FINCIS and the National Police Board of Finland to train authorities and sports organisations to recognise manipulation of sports competitions

As part of the IntegriSport Next ERASMUS+ initiative, the Finnish Center for Integrity in Sports (FINCIS), the National Police Board of Finland together with CSCf Foundation for Sport Integrity will organise a training session combatting the manipulation of sports competitions. The training will be organised as a three-day event in Tampere in early November.

Finland is one of the six countries participating in the IntegriSport Next ERASMUS+ funded by the EU in which the aim is to enhance the cooperation between countries to combat the manipulation of sports competitions. Cooperation with the authorities plays an important role in the combatting of this phenomenon, and the purpose of the training implemented as part of the initiative is to increase sports organisations’ and the authorities’ awareness of matters related to the manipulation of sports competitions. Those participating in the training are provided with further information about the methods for investigating the manipulation of sports competitions, methods for the application of the law, sports policies and betting, and virtual currencies.

“According to the situation picture about combatting the manipulation of sports competitions we published earlier this year, the things requiring the most improvement in Finland are recognising and monitoring the manipulation of sports competitions. Through this training, we will enhance the cooperation between sports and authorities and improve the participants’ ability to recognise the risks of manipulating sports competitions,” says Jouko Ikonen, FINCIS Chief Investigative Officer.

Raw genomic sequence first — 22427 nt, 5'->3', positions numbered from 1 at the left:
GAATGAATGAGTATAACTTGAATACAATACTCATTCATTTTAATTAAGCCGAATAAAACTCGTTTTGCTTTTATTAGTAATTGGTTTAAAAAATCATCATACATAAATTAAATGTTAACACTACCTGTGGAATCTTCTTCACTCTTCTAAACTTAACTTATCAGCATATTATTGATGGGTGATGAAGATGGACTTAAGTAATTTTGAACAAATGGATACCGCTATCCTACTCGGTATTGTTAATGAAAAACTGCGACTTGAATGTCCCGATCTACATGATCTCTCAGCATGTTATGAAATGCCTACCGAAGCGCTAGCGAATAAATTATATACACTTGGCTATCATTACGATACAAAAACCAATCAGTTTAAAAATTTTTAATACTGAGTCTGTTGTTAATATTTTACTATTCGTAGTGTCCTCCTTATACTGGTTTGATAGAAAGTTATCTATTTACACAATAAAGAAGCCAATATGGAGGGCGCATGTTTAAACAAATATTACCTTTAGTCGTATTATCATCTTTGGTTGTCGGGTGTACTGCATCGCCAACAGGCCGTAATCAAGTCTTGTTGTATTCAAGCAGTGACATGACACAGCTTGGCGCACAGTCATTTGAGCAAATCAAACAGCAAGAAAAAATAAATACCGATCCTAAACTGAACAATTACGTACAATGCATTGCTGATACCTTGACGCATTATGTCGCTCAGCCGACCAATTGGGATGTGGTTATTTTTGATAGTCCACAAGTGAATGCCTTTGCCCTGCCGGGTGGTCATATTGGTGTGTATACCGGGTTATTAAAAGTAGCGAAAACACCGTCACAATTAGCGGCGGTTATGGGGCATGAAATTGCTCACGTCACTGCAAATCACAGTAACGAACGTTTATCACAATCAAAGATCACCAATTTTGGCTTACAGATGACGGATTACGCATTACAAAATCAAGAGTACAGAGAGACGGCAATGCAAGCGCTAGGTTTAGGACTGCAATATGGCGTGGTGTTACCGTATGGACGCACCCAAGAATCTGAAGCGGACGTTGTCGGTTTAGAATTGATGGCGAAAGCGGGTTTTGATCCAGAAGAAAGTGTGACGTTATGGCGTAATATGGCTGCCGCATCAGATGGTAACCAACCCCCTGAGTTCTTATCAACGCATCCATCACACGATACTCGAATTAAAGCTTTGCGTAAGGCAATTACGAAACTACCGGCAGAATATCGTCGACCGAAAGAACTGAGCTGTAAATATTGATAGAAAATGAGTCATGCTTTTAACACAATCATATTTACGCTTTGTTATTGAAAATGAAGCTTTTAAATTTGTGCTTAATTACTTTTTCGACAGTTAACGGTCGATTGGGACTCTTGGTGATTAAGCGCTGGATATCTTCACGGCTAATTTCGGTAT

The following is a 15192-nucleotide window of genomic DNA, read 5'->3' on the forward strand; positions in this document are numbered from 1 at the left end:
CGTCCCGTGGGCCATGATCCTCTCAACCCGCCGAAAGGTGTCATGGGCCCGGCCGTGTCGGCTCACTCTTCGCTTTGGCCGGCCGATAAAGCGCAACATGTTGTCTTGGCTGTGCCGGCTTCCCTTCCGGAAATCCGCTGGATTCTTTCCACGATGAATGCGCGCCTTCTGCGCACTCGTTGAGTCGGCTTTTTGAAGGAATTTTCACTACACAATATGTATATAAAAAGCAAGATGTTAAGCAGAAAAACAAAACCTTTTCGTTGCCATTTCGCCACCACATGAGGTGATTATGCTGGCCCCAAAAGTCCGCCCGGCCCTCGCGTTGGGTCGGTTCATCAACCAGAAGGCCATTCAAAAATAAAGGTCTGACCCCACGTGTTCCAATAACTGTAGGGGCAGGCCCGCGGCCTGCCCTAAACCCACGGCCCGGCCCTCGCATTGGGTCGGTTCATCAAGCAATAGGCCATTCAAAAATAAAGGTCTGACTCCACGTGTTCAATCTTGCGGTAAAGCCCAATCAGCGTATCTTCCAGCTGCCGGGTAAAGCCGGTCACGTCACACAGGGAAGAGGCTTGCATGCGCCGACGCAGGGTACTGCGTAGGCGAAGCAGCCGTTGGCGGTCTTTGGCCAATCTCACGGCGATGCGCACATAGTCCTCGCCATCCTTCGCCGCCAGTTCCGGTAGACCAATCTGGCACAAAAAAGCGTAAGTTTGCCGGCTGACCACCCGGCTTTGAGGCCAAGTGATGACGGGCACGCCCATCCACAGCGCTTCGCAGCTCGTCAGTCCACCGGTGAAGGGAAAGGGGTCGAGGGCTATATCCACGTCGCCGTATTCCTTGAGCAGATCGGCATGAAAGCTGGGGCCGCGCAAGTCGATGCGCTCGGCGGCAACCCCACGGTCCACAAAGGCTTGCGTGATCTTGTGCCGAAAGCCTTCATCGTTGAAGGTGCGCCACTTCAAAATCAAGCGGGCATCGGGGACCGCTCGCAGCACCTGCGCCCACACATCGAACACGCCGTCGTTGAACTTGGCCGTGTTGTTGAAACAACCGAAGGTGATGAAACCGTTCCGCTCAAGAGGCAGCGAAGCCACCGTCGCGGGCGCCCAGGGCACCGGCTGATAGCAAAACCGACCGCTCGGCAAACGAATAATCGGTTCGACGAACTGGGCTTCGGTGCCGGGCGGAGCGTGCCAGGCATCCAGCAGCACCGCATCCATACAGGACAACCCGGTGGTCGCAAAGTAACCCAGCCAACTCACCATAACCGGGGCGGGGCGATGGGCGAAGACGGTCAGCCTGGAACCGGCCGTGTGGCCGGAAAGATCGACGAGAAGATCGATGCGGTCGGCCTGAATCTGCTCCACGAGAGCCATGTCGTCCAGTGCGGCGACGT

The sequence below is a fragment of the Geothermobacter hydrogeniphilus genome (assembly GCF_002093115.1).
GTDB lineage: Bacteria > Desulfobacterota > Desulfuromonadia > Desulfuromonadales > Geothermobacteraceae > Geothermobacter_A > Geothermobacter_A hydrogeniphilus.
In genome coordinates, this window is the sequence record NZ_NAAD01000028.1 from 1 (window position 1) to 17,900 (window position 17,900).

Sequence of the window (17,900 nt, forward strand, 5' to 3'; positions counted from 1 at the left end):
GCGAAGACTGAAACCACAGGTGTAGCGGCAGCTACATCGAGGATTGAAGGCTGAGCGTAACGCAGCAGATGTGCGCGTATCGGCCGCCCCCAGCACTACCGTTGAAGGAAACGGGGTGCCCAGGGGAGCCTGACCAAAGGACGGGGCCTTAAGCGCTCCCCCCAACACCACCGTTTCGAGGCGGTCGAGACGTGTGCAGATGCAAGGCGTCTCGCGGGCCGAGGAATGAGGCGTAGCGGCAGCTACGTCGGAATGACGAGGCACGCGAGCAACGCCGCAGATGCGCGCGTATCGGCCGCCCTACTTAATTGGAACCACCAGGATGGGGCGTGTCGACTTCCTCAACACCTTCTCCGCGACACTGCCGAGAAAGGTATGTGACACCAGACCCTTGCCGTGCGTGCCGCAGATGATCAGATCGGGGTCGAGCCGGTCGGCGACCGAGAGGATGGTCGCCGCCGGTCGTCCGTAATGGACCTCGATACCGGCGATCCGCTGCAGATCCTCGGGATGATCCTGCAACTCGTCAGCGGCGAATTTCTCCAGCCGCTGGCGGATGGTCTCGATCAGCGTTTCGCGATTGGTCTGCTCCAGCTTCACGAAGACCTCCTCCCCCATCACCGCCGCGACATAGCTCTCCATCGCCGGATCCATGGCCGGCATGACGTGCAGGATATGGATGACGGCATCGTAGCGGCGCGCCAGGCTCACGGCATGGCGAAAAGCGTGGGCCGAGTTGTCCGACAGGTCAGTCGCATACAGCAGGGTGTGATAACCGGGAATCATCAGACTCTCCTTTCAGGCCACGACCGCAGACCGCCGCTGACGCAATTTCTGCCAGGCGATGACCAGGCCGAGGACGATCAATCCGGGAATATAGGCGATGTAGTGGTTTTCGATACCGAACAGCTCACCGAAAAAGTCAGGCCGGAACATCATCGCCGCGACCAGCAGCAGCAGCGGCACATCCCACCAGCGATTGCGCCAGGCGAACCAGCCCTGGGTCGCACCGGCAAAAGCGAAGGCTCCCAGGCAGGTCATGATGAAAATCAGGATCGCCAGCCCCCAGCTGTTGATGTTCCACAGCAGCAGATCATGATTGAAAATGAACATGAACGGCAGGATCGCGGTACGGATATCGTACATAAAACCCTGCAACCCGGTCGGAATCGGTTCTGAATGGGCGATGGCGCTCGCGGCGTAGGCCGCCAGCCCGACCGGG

From the point of view of the authorities, combatting the manipulation of sports competitions requires a variety of skills as well as keeping those skills up-to-date. This is why developing international competence is an important part of co-operation in IntegriSport Next ERASMUS+.

“International police organisations have previously warned of the pandemic’s possible effects on the manipulation of sports competitions, and even a change for the better in the epidemic doesn’t necessarily mean that things will go back to the way they were. It’s a good thing that this training session can take place. A phenomenon as complex as this requires a continuous increase in expertise and efficient cooperation between different bodies,” says Heidi Lehtonen, Senior Advisor at the Gambling Administration/National Police Board of Finland.

“The fight against sports manipulations should start with awareness and education. Those involved in this field should constantly be updated about the actual trends of this phenomenon. This is why FINCIS and CSCF, for two years in a row, have organised awareness raising sessions for Finnish law enforcement, judiciary and other important stakeholders on how to combat sports manipulations (match-fixing),” says Norbert Rubicsek, the director of CSCF Foundation for Sport Integrity, the co-ordinator of Integrisport NEXT.

The IntegriSport Next ERASMUS+ initiative involves a total of six countries. They are, in addition to Finland, Sweden, Estonia, Malta, Cyprus and Georgia. FINCIS and the National Police Board of Finland are responsible for the initiative in Finland.

More information:
Susanna Sokka
FINCIS – Comminication Manager
tel. +358 (0)40 740 7477